The Increasing Divorce Rate In America — Why Marriage Isn't Always Meant To Last

Maybe we weren't all meant to live happily ever after.

couple getting divorce 4 PM production / Shutterstock

Given that nearly half of all marriages end in divorce, I believe we should all plan accordingly; it’ll make our lives so much better.

Even when you're standing at the altar, you should probably assume your marriage won't last for eternity.

Instead, assume someday you might want out. And not just you. That person standing there with you, too.

In that world, we'll have happier marriages with more honest communication and expectations. And happier divorces, as well. No failure. No gloom. Just a normal, expected outcome.


What is the divorce rate in America?

As of the most recent studies, approximately 39% of all marriages in the U.S. end in divorce.

This is certainly an improvement from the formerly accepted 50% divorce rate, but let's be straight — we all know divorced people, and most of us couldn’t care less. Do we go around shaming people thinking of divorce? Or ostracizing divorcees? Not much anymore, and we shouldn't ever.

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This is just stating the obvious, right? Still, we have a hard time embracing that “till death do us part” is a Santa Claus fantasy for grownups — and an often harmful one.


If we can admit that marriages often do not last forever, we’ll save so many people from stress, anguish, and the guilt-ridden, shame-inducing delusion that divorce is a failure. Because it’s not. It’s typical.

I’m not saying that happy couples should break up. If you find a soulmate for life, congrats! I’m jealous.

But if you’re an average human and don’t (or can admit you probably won’t) find that forever love, I believe you should rid yourself of the pressure to remain content with just one partner for your whole life. What do you have to gain?

This is not meant to be cold or unromantic. Most people genuinely love their partners when they say “I do.” In fact, data from the Pew Research Center shows that 90% of married adults in the U.S. say love was a major factor in their decision to wed.

Reasons for marriage and cohabitation differ considerably on some dimensions

Many still love their spouse when they realize they want to divorce — just not in the same way.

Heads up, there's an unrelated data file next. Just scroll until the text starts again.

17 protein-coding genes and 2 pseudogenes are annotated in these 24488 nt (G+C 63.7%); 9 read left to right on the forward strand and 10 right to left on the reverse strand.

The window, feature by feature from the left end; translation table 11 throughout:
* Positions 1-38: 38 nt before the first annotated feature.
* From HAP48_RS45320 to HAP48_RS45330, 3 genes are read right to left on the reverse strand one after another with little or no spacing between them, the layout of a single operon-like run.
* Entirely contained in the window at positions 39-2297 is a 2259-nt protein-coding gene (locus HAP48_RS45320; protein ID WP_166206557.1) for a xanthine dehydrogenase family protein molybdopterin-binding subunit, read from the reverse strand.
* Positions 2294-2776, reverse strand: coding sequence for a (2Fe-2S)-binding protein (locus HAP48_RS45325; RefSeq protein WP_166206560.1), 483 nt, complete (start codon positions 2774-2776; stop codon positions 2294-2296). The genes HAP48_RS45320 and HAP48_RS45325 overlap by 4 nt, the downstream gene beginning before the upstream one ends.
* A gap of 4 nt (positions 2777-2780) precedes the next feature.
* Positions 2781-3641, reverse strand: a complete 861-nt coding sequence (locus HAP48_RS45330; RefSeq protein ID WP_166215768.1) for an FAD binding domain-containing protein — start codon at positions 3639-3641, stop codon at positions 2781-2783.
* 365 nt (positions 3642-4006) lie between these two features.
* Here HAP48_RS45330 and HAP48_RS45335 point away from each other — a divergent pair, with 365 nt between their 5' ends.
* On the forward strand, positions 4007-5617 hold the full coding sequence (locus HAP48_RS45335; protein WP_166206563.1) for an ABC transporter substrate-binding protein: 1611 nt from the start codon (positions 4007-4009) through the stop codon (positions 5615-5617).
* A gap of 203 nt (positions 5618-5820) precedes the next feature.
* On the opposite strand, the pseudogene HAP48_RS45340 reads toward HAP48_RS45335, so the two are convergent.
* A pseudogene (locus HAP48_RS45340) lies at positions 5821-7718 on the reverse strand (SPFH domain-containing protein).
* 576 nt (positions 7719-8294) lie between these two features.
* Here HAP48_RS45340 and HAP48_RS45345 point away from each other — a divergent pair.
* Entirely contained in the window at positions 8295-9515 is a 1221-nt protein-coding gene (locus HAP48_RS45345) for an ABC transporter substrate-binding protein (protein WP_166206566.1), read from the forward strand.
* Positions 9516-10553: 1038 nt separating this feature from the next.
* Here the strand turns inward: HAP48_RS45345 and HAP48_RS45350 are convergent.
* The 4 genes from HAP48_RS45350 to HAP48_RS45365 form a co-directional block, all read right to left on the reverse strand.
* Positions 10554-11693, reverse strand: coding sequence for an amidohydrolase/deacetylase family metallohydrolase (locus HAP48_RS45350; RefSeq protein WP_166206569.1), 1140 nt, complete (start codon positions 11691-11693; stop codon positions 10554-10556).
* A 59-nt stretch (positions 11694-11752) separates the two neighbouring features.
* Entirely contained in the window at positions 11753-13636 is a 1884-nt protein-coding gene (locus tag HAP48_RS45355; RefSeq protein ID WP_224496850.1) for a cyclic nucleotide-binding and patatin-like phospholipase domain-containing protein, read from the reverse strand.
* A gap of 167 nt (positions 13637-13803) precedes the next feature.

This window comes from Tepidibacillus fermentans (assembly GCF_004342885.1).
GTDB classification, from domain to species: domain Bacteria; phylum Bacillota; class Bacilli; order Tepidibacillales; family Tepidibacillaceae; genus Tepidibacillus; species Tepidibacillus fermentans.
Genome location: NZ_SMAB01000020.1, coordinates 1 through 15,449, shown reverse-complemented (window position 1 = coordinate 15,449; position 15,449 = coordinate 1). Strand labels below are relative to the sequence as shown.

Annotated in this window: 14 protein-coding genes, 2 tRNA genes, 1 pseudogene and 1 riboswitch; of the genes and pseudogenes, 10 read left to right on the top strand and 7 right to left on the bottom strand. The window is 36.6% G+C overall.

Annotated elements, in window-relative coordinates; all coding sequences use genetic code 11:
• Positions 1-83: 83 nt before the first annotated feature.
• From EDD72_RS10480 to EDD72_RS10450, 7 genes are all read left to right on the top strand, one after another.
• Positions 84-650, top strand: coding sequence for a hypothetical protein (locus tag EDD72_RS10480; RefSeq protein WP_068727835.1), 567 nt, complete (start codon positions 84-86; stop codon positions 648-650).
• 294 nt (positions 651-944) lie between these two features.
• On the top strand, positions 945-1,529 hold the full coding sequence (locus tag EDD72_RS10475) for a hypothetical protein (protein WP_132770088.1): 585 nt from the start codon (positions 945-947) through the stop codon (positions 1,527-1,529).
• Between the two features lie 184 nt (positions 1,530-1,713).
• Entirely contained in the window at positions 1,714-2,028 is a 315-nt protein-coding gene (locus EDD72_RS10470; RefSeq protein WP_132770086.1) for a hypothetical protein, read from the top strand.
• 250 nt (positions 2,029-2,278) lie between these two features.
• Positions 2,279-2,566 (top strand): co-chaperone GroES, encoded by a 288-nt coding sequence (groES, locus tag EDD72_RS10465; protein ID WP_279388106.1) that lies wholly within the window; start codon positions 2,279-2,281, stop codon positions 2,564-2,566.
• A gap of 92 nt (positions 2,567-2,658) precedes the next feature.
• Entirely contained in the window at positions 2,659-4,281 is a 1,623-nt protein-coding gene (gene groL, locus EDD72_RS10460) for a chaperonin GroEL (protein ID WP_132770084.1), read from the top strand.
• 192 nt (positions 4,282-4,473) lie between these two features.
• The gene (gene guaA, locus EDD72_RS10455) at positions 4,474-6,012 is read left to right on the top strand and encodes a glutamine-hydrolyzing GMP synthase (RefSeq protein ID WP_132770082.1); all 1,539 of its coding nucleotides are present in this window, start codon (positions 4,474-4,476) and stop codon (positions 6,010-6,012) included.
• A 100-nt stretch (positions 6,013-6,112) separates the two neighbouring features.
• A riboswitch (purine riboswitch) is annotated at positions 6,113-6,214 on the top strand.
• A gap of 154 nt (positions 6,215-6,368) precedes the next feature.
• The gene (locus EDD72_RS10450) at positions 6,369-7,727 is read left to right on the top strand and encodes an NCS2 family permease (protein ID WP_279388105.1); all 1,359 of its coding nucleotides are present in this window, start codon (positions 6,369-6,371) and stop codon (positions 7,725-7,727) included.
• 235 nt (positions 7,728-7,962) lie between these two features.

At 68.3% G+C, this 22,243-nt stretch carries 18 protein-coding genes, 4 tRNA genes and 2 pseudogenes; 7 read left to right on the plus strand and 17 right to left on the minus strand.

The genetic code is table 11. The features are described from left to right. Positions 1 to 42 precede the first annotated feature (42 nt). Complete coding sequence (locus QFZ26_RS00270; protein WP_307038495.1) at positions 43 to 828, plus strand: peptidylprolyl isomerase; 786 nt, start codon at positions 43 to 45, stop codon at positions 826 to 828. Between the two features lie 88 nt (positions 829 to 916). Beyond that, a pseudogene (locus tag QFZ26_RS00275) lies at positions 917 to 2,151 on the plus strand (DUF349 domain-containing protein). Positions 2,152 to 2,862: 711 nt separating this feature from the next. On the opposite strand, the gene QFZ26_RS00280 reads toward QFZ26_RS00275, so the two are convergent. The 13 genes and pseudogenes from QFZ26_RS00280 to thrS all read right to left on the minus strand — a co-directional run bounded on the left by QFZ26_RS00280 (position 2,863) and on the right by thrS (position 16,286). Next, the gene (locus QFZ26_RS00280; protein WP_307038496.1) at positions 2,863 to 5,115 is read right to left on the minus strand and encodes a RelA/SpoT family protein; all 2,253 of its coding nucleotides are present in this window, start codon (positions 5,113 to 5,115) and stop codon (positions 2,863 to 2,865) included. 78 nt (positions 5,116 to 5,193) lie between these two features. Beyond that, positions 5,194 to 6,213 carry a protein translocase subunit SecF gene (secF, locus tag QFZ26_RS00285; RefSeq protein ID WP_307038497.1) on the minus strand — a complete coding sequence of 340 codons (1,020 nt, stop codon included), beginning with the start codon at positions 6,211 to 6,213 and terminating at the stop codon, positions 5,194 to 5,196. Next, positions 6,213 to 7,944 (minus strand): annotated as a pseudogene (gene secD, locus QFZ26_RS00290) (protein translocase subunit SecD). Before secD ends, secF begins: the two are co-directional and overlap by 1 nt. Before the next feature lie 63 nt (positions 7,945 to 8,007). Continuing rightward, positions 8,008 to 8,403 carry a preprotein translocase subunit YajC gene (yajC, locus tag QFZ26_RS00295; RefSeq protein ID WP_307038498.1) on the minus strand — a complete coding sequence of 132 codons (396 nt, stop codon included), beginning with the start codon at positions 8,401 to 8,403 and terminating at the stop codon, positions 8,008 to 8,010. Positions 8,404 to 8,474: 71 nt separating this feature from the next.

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Or maybe they don’t love them anymore. That’s not an indictable offense. These are normal life changes, not crimes or sins, and they’re no reason to turn feelings of guilt and shame into fire aimed at one another.


On the contrary, the commonality and inevitability of such life changes are all the more reason to keep breakups amicable, fair, and even loving.

This is also not making moral or value judgments on the sanctity of marriage, the importance of commitment, or the necessity to continuously work on our relationships. It’s just trying to provide a common-sense answer to a common-sense question:

Should marriage be expected to continue forever?

Forever is a long time.

If we get hitched at, say, 30, and live to say, 80, why, that’s 50 years. How many relationships — how many anythings — last 50 years? How many business partnerships? How many people live in the same house for 50 years? The same city? How many close friends stay close friends that long?


I know, most consider marriage more important and sacred than such things, which is even more reason to view marriage with deep honesty and compassion. If something’s really sacred, why lie to ourselves about it?

The truth remains: even happy, successful marriages — with couples that do the work and collaborate, forgive and recommit — even they probably aren’t going to be content for 50 years. And that’s ok. Successful or otherwise, marriages should just end successfully. They often do.

We see examples of famed “conscious uncouplings” like that of Gwyneth Paltrow and Chris Martin, but also of everyday folks who quietly and amicably move on.

Even with children. Kids today are surrounded by divorce: their social networks are filled with single parents and kids of split families. It’s normal to them.


Of course, kids are unhappy if mom and dad break up, but, if handled properly, they’re not doomed to be shocked, scandalized, or scarred for life.

Forever is a nearly unattainable objective, born of bygone eras when marriages were business deals brokered for merging families, finances, or bloodlines.

Or when “till death do us part” was a much briefer journey — when people in their 50s and 60s slowed down and retired from energetic activity to sit in rocking chairs, waiting for the undertaker.

But happily, those days are gone. We’re going to live to be 70, 80, 90, or even 100, with, if we’re lucky, active brains and bodies pretty much to the end. We should be free to pursue happiness throughout our long, healthy lives.


That often means allowing ourselves to start over. Fresh beginnings and second, third, or fourth chances, unconstrained by antiquated notions about contracts binding us for life.

It’s ok to want that. It’s ok to go for it.

Still, even in modernity, we keep telling ourselves that divorce is a failure or needs to be a war.


But why is that, exactly? Because we're still busy judging our lives based on criteria created eons ago by people who thought the sun revolved around the Earth?

I hope all marriages last forever. I just know they often don’t. And I’m good with that.

Humans are messy. That’s just who we are. And pretending otherwise can do more harm than good.

In today’s world, “til death do us part” may be one of the most foolish, least reliable oaths one could take, so let’s stop holding people to the fire and feigning surprise when they can't follow through.

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Steve Kane is a writer who focuses on divorce, marriage, and relationships.